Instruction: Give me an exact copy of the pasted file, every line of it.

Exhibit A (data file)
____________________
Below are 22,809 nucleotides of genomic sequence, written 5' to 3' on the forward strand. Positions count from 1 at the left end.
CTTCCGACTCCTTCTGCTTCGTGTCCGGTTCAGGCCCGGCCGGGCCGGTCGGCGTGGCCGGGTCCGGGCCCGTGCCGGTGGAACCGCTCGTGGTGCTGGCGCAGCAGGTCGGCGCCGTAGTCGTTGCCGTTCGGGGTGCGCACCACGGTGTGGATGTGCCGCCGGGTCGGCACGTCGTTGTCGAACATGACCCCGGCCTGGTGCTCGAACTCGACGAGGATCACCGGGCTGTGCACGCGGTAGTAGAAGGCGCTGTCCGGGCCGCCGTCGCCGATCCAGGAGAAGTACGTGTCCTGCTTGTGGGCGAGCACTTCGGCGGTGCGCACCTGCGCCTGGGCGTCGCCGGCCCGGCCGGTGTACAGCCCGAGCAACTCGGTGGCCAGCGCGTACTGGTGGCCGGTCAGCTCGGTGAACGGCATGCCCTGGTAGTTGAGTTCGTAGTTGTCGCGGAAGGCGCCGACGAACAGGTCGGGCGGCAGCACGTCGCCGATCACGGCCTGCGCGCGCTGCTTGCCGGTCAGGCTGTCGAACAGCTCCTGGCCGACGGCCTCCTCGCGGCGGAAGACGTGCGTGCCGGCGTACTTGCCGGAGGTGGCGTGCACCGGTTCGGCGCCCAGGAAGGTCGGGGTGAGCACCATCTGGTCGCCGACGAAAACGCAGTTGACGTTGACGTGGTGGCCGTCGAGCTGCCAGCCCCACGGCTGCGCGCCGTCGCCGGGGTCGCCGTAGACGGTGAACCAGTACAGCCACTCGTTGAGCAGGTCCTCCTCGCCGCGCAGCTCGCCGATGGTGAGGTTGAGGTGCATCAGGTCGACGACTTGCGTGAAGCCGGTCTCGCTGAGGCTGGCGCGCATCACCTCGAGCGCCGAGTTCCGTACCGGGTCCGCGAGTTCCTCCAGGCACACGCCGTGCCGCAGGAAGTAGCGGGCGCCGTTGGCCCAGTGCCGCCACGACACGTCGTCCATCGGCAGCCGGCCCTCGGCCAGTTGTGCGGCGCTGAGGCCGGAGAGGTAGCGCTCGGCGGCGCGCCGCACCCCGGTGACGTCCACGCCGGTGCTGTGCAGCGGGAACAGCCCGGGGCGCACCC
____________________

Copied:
Below are 22,809 nucleotides of genomic sequence, written 5' to 3' on the forward strand. Positions count from 1 at the left end.
CTTCCGACTCCTTCTGCTTCGTGTCCGGTTCAGGCCCGGCCGGGCCGGTCGGCGTGGCCGGGTCCGGGCCCGTGCCGGTGGAACCGCTCGTGGTGCTGGCGCAGCAGGTCGGCGCCGTAGTCGTTGCCGTTCGGGGTGCGCACCACGGTGTGGATGTGCCGCCGGGTCGGCACGTCGTTGTCGAACATGACCCCGGCCTGGTGCTCGAACTCGACGAGGATCACCGGGCTGTGCACGCGGTAGTAGAAGGCGCTGTCCGGGCCGCCGTCGCCGATCCAGGAGAAGTACGTGTCCTGCTTGTGGGCGAGCACTTCGGCGGTGCGCACCTGCGCCTGGGCGTCGCCGGCCCGGCCGGTGTACAGCCCGAGCAACTCGGTGGCCAGCGCGTACTGGTGGCCGGTCAGCTCGGTGAACGGCATGCCCTGGTAGTTGAGTTCGTAGTTGTCGCGGAAGGCGCCGACGAACAGGTCGGGCGGCAGCACGTCGCCGATCACGGCCTGCGCGCGCTGCTTGCCGGTCAGGCTGTCGAACAGCTCCTGGCCGACGGCCTCCTCGCGGCGGAAGACGTGCGTGCCGGCGTACTTGCCGGAGGTGGCGTGCACCGGTTCGGCGCCCAGGAAGGTCGGGGTGAGCACCATCTGGTCGCCGACGAAAACGCAGTTGACGTTGACGTGGTGGCCGTCGAGCTGCCAGCCCCACGGCTGCGCGCCGTCGCCGGGGTCGCCGTAGACGGTGAACCAGTACAGCCACTCGTTGAGCAGGTCCTCCTCGCCGCGCAGCTCGCCGATGGTGAGGTTGAGGTGCATCAGGTCGACGACTTGCGTGAAGCCGGTCTCGCTGAGGCTGGCGCGCATCACCTCGAGCGCCGAGTTCCGTACCGGGTCCGCGAGTTCCTCCAGGCACACGCCGTGCCGCAGGAAGTAGCGGGCGCCGTTGGCCCAGTGCCGCCACGACACGTCGTCCATCGGCAGCCGGCCCTCGGCCAGTTGTGCGGCGCTGAGGCCGGAGAGGTAGCGCTCGGCGGCGCGCCGCACCCCGGTGACGTCCACGCCGGTGCTGTGCAGCGGGAACAGCCCGGGGCGCACCC